Who are those at the bottom of society? There has been much discussion in recent years, on both Left and Right, about the existence of an alleged 'underclass' in both Britain and the USA. It has been claimed this group lives outside the mainstream of society, is characterised by crime, suffers from long-term unemployment and single parenthood, and is alienated from its core values.
John Welshman shows that there have always been concerns about an 'underclass', whether constructed as the 'social residuum' of the 1880s, the 'problem family' of the 1950s or the 'cycle of deprivation' of the 1970s. There are marked differences between these concepts, but also striking continuities. Indeed a concern with an 'underclass' has in many ways existed as long as an interest in poverty itself. This book is the first to look systematically at the question, providing new insights into contemporary debates about behaviour, poverty and welfare reform.
This new edition of the pioneering text has been updated throughout and includes brand new chapters on 'Problem Families' and New Labour as well as 'Troubled Families' and the Coalition Government. It is a seminal work for anyone interested in the social history of Britain and the Welfare State.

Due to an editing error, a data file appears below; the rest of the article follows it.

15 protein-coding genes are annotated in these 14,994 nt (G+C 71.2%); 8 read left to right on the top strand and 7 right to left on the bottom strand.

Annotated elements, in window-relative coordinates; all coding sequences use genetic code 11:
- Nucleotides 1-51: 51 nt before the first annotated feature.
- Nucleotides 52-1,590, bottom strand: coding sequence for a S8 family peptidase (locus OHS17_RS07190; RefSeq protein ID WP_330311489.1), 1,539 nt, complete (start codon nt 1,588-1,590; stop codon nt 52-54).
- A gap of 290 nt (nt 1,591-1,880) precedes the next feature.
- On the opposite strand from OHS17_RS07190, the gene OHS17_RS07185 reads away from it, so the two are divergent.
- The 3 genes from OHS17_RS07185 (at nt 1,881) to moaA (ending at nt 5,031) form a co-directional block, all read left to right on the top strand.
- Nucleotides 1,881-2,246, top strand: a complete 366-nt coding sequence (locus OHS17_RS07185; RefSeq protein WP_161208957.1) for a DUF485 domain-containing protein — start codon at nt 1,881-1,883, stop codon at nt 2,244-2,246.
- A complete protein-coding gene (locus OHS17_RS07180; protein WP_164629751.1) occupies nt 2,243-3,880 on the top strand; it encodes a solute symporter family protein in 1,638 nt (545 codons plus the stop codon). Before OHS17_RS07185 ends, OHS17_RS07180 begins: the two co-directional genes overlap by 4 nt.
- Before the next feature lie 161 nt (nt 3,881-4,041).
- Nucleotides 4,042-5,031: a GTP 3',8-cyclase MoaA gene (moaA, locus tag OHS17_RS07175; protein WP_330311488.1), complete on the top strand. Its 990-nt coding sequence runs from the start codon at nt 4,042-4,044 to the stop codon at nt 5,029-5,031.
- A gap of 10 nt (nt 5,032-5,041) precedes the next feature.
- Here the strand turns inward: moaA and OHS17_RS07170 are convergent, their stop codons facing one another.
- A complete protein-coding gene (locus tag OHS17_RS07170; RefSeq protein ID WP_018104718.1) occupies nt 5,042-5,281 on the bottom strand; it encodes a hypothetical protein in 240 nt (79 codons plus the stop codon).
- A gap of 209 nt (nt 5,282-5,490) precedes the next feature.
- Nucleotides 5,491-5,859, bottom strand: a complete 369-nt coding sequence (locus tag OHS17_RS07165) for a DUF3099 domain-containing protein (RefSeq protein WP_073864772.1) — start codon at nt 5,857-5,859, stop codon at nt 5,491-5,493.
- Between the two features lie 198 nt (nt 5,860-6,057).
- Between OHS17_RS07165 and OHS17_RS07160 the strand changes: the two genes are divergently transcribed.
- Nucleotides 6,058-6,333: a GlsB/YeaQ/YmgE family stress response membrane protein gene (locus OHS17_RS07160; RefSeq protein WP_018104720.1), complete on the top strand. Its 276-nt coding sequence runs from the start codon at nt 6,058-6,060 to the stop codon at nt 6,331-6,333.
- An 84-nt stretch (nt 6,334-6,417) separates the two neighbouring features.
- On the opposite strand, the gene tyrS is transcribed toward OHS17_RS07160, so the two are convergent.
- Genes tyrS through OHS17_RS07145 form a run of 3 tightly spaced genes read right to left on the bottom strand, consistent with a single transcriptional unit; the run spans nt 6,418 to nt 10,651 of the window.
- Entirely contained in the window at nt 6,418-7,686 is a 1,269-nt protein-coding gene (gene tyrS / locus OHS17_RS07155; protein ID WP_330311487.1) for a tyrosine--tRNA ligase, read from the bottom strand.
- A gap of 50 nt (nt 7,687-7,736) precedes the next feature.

John Welshman is Senior Lecturer in History at Lancaster University, UK.
Acknowledgements Introduction 1. Regulating the Residuum 2. A Trojan Horse: The concept of the unemployable 3. In Search of the Social Problem Group 4. The Invention of the Problem Family 5. Chasing the Culture of Poverty 6. Sir Keith Joseph and the Cycle of Deprivation 7. Uncovering the Underclass: America 8. Uncovering the Underclass: Britain 9. Social Exclusion and the Labour Governments 10. `Troubled Families' and the Coalition Government Conclusion Notes Select Bibliography Index